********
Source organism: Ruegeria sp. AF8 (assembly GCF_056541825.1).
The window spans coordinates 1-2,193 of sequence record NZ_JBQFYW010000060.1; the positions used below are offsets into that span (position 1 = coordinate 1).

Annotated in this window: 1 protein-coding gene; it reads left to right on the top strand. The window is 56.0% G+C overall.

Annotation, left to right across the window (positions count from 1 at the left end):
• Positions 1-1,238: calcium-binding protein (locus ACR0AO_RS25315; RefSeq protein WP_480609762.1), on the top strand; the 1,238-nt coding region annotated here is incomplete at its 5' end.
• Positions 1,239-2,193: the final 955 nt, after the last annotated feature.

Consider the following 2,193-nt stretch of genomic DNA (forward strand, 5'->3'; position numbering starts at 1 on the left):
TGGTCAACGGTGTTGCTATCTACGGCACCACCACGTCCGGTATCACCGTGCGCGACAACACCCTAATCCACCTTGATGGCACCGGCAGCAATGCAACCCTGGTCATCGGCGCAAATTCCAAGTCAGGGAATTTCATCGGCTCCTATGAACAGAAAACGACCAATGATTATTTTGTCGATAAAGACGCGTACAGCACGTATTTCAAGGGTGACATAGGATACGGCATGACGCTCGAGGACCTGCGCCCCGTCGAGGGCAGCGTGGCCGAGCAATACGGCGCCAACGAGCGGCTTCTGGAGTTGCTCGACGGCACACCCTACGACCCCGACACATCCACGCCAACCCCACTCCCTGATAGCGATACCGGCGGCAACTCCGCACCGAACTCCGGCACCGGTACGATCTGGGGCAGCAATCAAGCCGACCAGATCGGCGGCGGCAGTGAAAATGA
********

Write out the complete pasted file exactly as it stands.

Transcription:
Source organism: Ruegeria sp. AF8 (assembly GCF_056541825.1).
The window spans coordinates 1-2,193 of sequence record NZ_JBQFYW010000060.1; the positions used below are offsets into that span (position 1 = coordinate 1).

Annotated in this window: 1 protein-coding gene; it reads left to right on the top strand. The window is 56.0% G+C overall.

Annotation, left to right across the window (positions count from 1 at the left end):
• Positions 1-1,238: calcium-binding protein (locus ACR0AO_RS25315; RefSeq protein WP_480609762.1), on the top strand; the 1,238-nt coding region annotated here is incomplete at its 5' end.
• Positions 1,239-2,193: the final 955 nt, after the last annotated feature.

Consider the following 2,193-nt stretch of genomic DNA (forward strand, 5'->3'; position numbering starts at 1 on the left):
TGGTCAACGGTGTTGCTATCTACGGCACCACCACGTCCGGTATCACCGTGCGCGACAACACCCTAATCCACCTTGATGGCACCGGCAGCAATGCAACCCTGGTCATCGGCGCAAATTCCAAGTCAGGGAATTTCATCGGCTCCTATGAACAGAAAACGACCAATGATTATTTTGTCGATAAAGACGCGTACAGCACGTATTTCAAGGGTGACATAGGATACGGCATGACGCTCGAGGACCTGCGCCCCGTCGAGGGCAGCGTGGCCGAGCAATACGGCGCCAACGAGCGGCTTCTGGAGTTGCTCGACGGCACACCCTACGACCCCGACACATCCACGCCAACCCCACTCCCTGATAGCGATACCGGCGGCAACTCCGCACCGAACTCCGGCACCGGTACGATCTGGGGCAGCAATCAAGCCGACCAGATCGGCGGCGGCAGTGAAAATGA